It's hard to miss the construction fencing and activity at the Lee's Farm site at 134 Boston Post Road (across from Prime131).
Which is why it isn't all that surprising that we've heard from a couple of people wondering "What's going on at the Lee's Farm site?"
We're so glad you asked:
Town Planner Sarkis Sarkisian said the project getting off the ground is one that has been approved since November of last year.
Carriage House at Lee's Farm will be a 62-room, assisted living and memory care facility to be located on part of land formerly owned by the Bongiorno family. The family owned about 10 acres total at the site and divided the land into into two parcels, each about five acres. One of those was sold to the Northbridge Companies for the assisted living and memory care development.
“We were delighted to be able to work closely with the town, neighbors and the Bongiorno Family, to make Carriage House a reality,” said Wendy Nowokunski, president of Northbridge Companies, in a press release. “Many people have already shown interest in living here and we look forward to bringing the next generation of Lee’s Farm to life.”
The two-story facility will be about 53,000 square feet, with a 23,000 square foot footprint, according to Ray Mitrano, a consultant who represents the Northbridge Companies.
"The design takes into account trying to make it look like a scenic farm," Sarkisian said. "There's a lot of thought that went into the design."
The necessary permits were granted in November 2011, but the developer since has been involved in a lawsuit with an abutter, delaying the start of the project.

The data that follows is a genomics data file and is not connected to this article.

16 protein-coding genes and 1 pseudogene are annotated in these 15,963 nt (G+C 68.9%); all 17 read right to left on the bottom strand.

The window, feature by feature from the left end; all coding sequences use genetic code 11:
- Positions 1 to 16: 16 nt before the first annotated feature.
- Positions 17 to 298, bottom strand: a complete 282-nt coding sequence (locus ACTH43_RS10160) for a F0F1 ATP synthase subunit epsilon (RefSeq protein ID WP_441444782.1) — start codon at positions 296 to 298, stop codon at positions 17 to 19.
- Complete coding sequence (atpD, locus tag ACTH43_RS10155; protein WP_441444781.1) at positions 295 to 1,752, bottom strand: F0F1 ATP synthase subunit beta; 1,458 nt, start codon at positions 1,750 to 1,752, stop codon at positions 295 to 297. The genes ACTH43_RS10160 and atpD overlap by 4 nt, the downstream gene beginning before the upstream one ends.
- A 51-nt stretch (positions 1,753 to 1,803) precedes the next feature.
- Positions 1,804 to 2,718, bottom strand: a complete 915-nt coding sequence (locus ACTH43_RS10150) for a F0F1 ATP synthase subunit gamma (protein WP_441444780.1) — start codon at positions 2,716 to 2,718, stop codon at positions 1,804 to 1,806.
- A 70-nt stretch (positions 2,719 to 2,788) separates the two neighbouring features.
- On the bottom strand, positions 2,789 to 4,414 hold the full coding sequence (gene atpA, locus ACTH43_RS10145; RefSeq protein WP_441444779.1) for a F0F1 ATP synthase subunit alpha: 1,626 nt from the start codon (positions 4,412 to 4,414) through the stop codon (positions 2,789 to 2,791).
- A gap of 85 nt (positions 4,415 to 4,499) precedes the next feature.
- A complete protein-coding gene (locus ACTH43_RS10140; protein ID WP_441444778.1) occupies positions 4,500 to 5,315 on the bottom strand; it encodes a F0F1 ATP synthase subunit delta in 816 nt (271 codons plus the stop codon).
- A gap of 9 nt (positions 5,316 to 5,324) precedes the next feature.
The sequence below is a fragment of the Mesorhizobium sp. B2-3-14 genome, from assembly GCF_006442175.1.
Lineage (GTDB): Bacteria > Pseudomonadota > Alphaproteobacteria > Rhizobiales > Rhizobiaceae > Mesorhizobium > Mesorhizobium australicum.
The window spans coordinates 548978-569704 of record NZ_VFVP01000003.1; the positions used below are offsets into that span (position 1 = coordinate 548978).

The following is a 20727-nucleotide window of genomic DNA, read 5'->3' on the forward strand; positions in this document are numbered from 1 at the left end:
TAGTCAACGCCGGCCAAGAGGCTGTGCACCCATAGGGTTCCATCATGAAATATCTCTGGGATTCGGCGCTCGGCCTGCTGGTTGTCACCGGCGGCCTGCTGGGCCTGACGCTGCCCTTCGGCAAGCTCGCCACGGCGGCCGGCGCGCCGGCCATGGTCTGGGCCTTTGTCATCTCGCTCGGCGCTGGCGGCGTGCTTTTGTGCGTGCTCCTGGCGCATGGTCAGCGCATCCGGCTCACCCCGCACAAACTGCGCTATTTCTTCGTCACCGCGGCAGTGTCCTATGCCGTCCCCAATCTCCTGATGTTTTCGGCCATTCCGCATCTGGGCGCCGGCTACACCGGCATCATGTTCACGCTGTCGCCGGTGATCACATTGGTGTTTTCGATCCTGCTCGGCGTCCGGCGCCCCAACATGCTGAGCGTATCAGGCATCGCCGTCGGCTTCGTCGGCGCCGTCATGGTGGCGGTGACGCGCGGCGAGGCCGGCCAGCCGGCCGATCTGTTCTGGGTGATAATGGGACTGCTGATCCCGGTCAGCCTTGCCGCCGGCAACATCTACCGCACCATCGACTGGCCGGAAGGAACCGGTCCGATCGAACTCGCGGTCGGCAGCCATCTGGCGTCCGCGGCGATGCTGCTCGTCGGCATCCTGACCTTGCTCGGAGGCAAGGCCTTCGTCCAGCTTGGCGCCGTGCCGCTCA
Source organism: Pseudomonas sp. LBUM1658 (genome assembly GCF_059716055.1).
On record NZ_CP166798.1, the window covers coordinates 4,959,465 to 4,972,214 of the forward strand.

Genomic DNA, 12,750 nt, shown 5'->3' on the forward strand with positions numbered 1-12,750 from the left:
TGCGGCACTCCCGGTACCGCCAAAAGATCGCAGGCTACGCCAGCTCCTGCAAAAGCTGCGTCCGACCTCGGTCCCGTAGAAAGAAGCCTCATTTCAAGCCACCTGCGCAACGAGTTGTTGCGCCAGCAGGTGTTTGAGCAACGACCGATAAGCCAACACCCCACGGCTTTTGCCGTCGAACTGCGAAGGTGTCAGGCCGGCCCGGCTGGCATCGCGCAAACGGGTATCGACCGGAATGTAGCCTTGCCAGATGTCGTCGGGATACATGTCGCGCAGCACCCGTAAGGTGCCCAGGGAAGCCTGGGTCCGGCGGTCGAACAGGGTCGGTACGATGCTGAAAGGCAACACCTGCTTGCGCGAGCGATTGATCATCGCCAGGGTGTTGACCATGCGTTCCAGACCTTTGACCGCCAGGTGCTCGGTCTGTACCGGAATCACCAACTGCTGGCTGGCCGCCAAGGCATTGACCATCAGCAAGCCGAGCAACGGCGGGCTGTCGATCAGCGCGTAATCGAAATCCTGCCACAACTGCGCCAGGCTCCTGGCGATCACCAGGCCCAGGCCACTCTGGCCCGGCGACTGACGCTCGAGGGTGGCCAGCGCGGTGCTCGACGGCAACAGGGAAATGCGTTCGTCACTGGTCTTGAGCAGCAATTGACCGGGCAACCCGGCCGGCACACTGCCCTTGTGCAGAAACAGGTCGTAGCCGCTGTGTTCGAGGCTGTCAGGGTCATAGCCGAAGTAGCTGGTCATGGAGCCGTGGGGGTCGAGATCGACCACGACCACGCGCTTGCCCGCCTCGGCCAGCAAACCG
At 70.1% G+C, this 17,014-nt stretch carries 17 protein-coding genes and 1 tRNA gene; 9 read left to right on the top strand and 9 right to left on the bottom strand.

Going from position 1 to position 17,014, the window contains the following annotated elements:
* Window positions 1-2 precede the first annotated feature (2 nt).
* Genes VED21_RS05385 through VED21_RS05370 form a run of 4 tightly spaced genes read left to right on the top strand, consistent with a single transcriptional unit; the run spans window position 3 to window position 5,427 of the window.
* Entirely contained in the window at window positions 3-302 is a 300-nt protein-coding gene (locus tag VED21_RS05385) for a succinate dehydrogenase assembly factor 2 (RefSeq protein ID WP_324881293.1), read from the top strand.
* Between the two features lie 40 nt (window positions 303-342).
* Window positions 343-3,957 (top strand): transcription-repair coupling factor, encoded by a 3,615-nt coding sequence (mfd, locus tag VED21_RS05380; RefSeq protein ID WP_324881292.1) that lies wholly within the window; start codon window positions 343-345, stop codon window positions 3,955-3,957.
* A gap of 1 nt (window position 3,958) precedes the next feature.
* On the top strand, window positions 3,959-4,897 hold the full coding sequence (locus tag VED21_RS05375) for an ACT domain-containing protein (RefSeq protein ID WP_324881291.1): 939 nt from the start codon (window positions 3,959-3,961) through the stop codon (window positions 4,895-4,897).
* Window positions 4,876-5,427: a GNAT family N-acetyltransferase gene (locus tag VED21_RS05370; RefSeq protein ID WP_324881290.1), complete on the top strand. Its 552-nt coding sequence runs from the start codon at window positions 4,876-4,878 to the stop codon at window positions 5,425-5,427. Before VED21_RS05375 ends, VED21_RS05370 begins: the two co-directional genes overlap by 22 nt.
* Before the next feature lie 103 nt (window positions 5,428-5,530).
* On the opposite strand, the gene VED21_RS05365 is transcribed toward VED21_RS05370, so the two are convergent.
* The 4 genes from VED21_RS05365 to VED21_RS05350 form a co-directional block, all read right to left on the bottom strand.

Now that the project is underway, Mitrano said they are estimating a 12-month buildout with the facility slated to open in fall 2013.
A decision has yet to be made regarding the second parcel, which includes the old farm stand along Route 20. Mitrano said that the stand will be largely renovated by the Northbridge Companies.
"As part of our contribution to being good neighbors, we'll take care of some of the construction," Mitrano said, adding that the interior of the stand is in remarkably good shape, though a new roof and some exterior work is needed.
Two neighborhood groups in Wayland has expressed interest in purchasing the second parcel and the farm stand in order to create a selling spot for local farmers as well as a cafe and possible greenhouse -- all operated on a community-supported basis.
Bill Sterling, a volunteer with the groups, said that the Bongiorno family has said it wants to discuss selling the farm stand parcel to the community groups after the first of the year. An appraisal of that parcel came in at $300,000 earlier this year, but that number is well under the amount the family said it wanted for the property.
Sterling pointed out, however, that Northbridge Companies renovation of the farm stand would increase the appraisal value and perhaps bring it more in line with the family's expectations. Sterling said the community groups have some renewed excitement about the property now that construction is underway.